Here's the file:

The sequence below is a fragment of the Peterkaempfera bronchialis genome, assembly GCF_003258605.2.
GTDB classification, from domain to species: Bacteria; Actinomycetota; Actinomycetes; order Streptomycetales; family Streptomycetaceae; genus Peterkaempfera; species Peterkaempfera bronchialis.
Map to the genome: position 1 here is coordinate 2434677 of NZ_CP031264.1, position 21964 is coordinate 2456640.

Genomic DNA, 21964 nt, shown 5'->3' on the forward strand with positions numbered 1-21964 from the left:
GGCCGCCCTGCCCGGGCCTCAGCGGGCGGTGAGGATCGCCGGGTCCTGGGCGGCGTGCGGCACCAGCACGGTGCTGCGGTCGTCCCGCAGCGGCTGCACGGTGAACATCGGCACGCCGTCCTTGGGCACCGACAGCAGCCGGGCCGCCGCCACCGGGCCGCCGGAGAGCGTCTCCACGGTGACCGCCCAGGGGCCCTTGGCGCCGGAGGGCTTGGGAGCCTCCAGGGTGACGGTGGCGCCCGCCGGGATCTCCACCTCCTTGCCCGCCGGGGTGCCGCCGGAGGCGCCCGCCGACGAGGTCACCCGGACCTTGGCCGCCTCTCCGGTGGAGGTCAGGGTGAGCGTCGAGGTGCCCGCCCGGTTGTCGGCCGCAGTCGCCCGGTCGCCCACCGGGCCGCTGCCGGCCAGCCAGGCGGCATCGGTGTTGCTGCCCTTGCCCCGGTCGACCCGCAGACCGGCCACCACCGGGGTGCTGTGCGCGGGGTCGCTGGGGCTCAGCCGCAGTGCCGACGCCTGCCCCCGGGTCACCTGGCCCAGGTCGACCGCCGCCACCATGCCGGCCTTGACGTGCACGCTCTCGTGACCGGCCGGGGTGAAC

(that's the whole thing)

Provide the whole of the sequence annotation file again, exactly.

The sequence below is a fragment of the Peterkaempfera bronchialis genome, assembly GCF_003258605.2.
GTDB classification, from domain to species: Bacteria; Actinomycetota; Actinomycetes; order Streptomycetales; family Streptomycetaceae; genus Peterkaempfera; species Peterkaempfera bronchialis.
Map to the genome: position 1 here is coordinate 2434677 of NZ_CP031264.1, position 21964 is coordinate 2456640.

Genomic DNA, 21964 nt, shown 5'->3' on the forward strand with positions numbered 1-21964 from the left:
GGCCGCCCTGCCCGGGCCTCAGCGGGCGGTGAGGATCGCCGGGTCCTGGGCGGCGTGCGGCACCAGCACGGTGCTGCGGTCGTCCCGCAGCGGCTGCACGGTGAACATCGGCACGCCGTCCTTGGGCACCGACAGCAGCCGGGCCGCCGCCACCGGGCCGCCGGAGAGCGTCTCCACGGTGACCGCCCAGGGGCCCTTGGCGCCGGAGGGCTTGGGAGCCTCCAGGGTGACGGTGGCGCCCGCCGGGATCTCCACCTCCTTGCCCGCCGGGGTGCCGCCGGAGGCGCCCGCCGACGAGGTCACCCGGACCTTGGCCGCCTCTCCGGTGGAGGTCAGGGTGAGCGTCGAGGTGCCCGCCCGGTTGTCGGCCGCAGTCGCCCGGTCGCCCACCGGGCCGCTGCCGGCCAGCCAGGCGGCATCGGTGTTGCTGCCCTTGCCCCGGTCGACCCGCAGACCGGCCACCACCGGGGTGCTGTGCGCGGGGTCGCTGGGGCTCAGCCGCAGTGCCGACGCCTGCCCCCGGGTCACCTGGCCCAGGTCGACCGCCGCCACCATGCCGGCCTTGACGTGCACGCTCTCGTGACCGGCCGGGGTGAAC